They also say on another page that doabetes can not be cured. “reversal” may be possible in some recently diagnosed folks, which means that blood sugars are stabilized and medications are no longer needed. Is it because beta cells are destroyed that diabetes can not be cured?

      1. Barb,

        Yes, if too many Beta Cells are destroyed, it would be a condition that couldn’t be managed with just diet.

        That is why Cyrus and Robby have people take the C-Peptide test to see whether their body is producing enough insulin.

      1. Yes. agreed. I think that talking about ‘risk factors’ is probably better than talking about ’causes’ though.

        After all, smoking doesn’t cause lung cancer or cardiovascular disease in everybody but it is a significant risk factor. In the popular mind, the ’cause’ terminology can be exploited by charlatans and cranks. For example, they can use the ‘one black swan’ argument (and I have seen this done) – the belief that all swans were white was disproved by the finding of the first black swan in Australia. Some people eat a lot of saturated fat but don’t get T2D. Therefore, they say, this disproves the claim that eating saturated fat causes diabetes. The other way of exploiting the popular conception of a cause is the widespread attitude that things can only have one cause. So if you can show that sugary soft drinks ’cause’ T2D then this must prove that fats don’t cause T2D, mustn’t it?. I have seen that argued too.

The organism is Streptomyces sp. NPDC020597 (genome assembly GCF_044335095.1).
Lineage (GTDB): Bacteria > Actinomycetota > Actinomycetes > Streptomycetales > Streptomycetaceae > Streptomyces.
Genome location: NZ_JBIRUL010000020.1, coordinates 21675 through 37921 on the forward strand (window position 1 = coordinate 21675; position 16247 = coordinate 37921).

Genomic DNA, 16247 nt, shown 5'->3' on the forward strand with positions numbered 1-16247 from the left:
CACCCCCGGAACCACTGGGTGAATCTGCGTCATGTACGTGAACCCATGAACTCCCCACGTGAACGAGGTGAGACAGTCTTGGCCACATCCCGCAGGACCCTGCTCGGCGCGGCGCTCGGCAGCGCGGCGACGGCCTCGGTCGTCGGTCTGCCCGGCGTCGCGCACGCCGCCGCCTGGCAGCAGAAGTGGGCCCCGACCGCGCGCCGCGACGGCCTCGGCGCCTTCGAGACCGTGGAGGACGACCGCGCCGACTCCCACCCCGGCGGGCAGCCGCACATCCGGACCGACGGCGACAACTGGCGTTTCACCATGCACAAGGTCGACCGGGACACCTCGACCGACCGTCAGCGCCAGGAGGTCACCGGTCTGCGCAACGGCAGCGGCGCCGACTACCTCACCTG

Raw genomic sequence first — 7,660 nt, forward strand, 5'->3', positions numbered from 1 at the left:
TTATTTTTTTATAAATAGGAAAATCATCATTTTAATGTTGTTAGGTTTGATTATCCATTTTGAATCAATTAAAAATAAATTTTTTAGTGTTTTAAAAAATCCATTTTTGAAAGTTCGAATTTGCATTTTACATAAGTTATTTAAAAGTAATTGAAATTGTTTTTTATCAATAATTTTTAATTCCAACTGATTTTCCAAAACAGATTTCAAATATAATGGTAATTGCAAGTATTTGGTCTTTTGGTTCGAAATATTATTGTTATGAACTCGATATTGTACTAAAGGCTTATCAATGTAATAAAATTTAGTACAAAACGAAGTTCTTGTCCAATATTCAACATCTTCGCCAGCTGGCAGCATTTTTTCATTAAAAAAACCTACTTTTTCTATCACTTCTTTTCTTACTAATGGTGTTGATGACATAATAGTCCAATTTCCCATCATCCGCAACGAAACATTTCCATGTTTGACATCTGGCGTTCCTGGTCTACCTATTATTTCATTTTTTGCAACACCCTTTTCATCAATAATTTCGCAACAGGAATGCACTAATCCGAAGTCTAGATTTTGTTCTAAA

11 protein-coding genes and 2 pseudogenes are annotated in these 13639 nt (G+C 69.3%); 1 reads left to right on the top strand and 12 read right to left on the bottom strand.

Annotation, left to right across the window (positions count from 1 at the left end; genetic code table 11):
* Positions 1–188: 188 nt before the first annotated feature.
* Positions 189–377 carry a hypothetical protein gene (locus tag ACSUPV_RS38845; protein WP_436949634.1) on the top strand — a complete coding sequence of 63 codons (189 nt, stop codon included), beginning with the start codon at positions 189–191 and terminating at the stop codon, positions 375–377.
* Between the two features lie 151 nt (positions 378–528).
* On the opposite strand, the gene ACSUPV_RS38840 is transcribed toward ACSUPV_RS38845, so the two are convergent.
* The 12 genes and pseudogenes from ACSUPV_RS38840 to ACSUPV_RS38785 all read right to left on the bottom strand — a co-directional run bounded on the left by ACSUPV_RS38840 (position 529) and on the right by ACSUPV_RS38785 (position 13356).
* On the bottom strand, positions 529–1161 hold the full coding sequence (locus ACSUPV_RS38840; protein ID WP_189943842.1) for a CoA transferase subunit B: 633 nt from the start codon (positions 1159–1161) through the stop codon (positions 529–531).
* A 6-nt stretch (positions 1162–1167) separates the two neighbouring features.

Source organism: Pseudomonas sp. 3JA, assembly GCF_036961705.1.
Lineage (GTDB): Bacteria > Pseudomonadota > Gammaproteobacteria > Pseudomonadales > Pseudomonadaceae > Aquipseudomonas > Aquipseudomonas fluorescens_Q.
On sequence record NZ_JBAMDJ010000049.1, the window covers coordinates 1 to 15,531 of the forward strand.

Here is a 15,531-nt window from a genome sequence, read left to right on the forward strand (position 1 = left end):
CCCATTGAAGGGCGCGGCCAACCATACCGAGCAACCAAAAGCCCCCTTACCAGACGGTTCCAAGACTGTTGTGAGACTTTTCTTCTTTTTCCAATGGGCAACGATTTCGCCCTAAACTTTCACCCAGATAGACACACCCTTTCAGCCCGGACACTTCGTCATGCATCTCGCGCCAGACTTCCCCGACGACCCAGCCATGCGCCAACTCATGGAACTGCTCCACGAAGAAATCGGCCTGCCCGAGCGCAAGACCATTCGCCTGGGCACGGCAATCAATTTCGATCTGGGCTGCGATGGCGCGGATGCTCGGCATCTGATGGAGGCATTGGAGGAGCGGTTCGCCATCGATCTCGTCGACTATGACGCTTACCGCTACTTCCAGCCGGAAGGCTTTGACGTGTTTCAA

2. Marilyn,

        Yes, but I think that is where the WFPB doctors do the calories in fat versus sugar.

        They do a version of the fat you eat is the fat you wear and say things like when they biopsied fat in obese people they could see which fats were in their diets.

        I am not disagreeing with you because sugary junk food will also cause weight gain, but I have heard the WFPB doctors talk about it that the junk food also generally has fat in it. Butter, lard, oil.

    4. YR (YeahRight) wrote: “Until it [the cause of diabetes] no longer is.”

      I (a retired research physiologist) would never consider WebMD as a source for current scientific information. It is fine for getting a brief general overview on many medical subjects, but as a expert source for biomedical mechanisms, no.